537 views

English analog to “Stelzbock” or why so few sexual cusses for men?

german female version of Stelzbock someone told me would be Flittchen - Hussy (eng). Is there an appropriate translation? Imo, Macho and Gigolo doesn't match , to less animal-like and more a ...
37
votes
7answers
3k views

Does the German language have a Shakespeare?

Most English speakers cannot read for very long before stumbling onto the words of Shakespeare, one of the language's greatest playwrights, who left an indelible mark on it. A great many of his ...
8
votes
2answers
262 views

Wo kommt “meinen” in der Bedeutung von “lieben” vor?

Im Lied "Die Freiheit, die ich meine", das hauptsächlich in Burschenschaften gesungen wird, und das auch als Titel des Buches von Jörg Haider gedient hat, kommt das Wort "meinen" im Sinne von "lieben" ...
11
votes
1answer
216 views

Wann ging der häufige Gebrauch des »th« verloren?

In alten deutschen Texten liest man häufig Wörter mit th geschrieben, die heutzutage ohne ein Solches geschrieben werden. Beispiele sind Theil, Thor. Wann wurden diese Schreibungen abgeschafft? Nach ...
21
votes
4answers
1k views

Are German words starting with the letter 'p' really of foreign origin?

In a book I’m reading these days, the author mentions the various names of the plough in a few Indo-European languages. When he comes to cite the German one (Pflug) he casually adds the far-reaching ...
8
votes
3answers
504 views

Do the noun 'Reich' and the adjective 'reich' have a common origin?

The adjective rich in present-day English used to be spelled rice in Old English and its meaning was then actually broader than it is today. For instance the adjective rice could mean "wealthy" as it ...
14
votes
1answer
975 views

Origin of Separable Verbs

In what moment in the development of the German language were separable verbs introduced? Also, is there a linguistic reason behind their introduction? Thanks!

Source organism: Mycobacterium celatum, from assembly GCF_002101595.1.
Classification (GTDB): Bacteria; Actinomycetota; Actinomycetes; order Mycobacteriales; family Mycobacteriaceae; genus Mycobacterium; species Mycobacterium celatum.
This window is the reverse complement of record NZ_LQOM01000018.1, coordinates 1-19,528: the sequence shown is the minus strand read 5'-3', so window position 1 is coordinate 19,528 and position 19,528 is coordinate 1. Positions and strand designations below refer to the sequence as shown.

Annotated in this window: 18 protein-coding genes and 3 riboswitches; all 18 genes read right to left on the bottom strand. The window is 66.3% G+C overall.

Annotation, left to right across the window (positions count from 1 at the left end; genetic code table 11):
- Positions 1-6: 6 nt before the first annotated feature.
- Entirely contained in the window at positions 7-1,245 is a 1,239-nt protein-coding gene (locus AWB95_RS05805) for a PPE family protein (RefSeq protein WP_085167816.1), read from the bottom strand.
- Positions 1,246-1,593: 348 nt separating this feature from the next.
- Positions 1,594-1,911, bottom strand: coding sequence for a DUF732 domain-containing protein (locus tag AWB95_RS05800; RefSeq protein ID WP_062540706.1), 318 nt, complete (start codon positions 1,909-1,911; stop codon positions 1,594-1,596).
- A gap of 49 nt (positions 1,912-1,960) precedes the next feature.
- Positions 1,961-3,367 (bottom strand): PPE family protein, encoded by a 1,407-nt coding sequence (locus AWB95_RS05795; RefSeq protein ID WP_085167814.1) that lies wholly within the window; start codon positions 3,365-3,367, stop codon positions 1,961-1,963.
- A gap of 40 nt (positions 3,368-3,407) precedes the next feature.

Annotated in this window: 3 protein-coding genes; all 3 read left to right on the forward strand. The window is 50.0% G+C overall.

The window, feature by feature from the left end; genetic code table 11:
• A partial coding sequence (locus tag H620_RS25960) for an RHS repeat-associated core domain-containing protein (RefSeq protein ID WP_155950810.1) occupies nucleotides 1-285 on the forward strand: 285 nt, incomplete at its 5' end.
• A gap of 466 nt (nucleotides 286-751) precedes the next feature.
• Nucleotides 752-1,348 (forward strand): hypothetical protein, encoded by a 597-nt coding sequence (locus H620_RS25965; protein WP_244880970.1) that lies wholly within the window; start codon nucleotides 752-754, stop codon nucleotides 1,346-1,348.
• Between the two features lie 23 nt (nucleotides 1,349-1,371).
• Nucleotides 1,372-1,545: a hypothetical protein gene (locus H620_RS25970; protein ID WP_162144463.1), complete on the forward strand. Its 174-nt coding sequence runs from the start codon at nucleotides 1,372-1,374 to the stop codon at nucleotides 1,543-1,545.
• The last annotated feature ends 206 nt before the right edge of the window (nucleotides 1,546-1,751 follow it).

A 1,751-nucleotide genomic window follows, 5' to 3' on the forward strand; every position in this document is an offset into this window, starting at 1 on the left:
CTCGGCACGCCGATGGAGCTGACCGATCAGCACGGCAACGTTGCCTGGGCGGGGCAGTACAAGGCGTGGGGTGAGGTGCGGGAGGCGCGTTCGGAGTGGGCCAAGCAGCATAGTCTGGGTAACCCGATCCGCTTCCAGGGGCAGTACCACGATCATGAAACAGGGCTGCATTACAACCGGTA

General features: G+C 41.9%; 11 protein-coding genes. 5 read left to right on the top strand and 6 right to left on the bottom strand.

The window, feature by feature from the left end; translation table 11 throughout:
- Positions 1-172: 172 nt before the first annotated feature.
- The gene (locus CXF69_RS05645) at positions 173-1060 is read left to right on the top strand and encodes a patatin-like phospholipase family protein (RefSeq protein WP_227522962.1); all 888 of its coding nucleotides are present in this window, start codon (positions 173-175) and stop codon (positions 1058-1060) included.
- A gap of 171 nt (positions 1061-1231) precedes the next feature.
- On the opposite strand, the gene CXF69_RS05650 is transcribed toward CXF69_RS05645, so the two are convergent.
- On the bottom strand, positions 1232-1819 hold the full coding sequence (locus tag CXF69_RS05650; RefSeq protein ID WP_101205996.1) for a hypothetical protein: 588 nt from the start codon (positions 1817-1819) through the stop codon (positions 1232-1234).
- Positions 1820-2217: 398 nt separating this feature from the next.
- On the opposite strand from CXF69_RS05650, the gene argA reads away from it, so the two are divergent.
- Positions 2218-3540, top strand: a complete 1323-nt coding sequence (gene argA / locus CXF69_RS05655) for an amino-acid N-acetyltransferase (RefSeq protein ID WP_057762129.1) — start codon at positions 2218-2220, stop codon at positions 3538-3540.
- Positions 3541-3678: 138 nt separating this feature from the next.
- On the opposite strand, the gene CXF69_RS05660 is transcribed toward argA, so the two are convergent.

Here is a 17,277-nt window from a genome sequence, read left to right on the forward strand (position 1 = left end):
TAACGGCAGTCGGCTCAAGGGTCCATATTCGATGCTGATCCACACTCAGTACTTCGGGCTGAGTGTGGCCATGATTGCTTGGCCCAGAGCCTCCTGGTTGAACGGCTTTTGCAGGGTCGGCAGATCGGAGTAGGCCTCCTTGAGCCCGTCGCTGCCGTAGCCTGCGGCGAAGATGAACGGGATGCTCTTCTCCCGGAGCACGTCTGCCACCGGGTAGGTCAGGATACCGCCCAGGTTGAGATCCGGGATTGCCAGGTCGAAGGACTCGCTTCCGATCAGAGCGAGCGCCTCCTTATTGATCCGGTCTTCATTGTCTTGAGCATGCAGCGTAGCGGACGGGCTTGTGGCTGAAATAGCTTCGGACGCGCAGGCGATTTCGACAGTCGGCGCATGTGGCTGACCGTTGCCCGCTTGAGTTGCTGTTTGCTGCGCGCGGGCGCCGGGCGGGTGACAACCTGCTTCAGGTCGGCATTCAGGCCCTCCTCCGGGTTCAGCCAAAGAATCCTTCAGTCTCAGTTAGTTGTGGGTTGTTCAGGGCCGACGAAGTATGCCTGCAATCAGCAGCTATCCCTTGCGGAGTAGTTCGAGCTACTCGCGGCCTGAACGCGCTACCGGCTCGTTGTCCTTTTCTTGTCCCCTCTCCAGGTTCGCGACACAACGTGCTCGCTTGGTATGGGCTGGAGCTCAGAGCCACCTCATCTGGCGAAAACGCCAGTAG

10
votes
2answers
740 views

Meaning of Mann as a tribe rather than a male individual

Everybody understands the substantive Mann as designating a male human individual. Some people might also be aware of the kinship between Mann and the verb to command, which crops up for instance in ...
23
votes
6answers
3k views

Which letters does the German alphabet consist of?

I mean the “official” or “traditional” alphabet, such as the one taught in schools to children. Is the ordering the same as English? Does it include C, which I notice never seems to show up in ...
19
votes
1answer
501 views

Wann und warum ging das Beugen von Namen verloren?

Beim Lesen von Literatur zu Goethe und Schiller fiel mir auf, dass deren Namen in manchen Texten mitgebeugt wurden, so wie wir das heute noch mit den Objekten machen. Der Lautwandlungsprozess zum ...
6
votes
3answers
816 views

Übungen zum Lesen der Kurrentschrift

Gibt es eine Webseite mit Übungen, um Kurrentschrift zu lesen? Sofort alte Briefe in exzentrischer Handschrift zu lesen, ist etwas schwierig, sodass es nett wäre, sich etwas einzuüben.
19
votes
6answers
959 views

Wird Deutsch auch außerhalb von Deutschland, Österreich und der Schweiz gesprochen?

Wird Deutsch auch außerhalb von Deutschland, Österreich und der Schweiz gesprochen? Wobei ich natürlich nicht zwei Deutsche im Urlaub meine, sondern eine deutliche Verbreitung.
1
vote
1answer
174 views

Warum werden manche Worte wie z.B. blümerant nicht oder kaum noch genutzt? [closed]

Warum werden manche Worte wie z.B. blümerant nicht oder kaum noch genutzt? Mir ist klar, dass durch Sprachwandel neue Wörter hinzukommen, aber warum verschwinden manche Wörter?
15
votes
3answers
1k views

Neuter gender for nouns referring to children

In German we say der Mann/die Frau, but then we say das Kind/das Mädchen, so I got two questions: Are there particular historic and/or etymological reasons for this? "Das Mädchen" refers to a ...
39
votes
4answers
1k views

What is the origin of the rules about the capitalization of the first letter of each noun?

To my knowledge, German is the only language which capitalize the first letter of each of its nouns. Why is there such a rule? Meines Wissens ist Deutsch die einzige Sprache, in der der erste ...
15
votes
1answer
600 views

Does Swabian have English influences?

Many variations of the swabian dialect contain words and pronunciations that to me always subtly sounded like influenced by modern english. One of the more prominent examples is the pronunciation of ...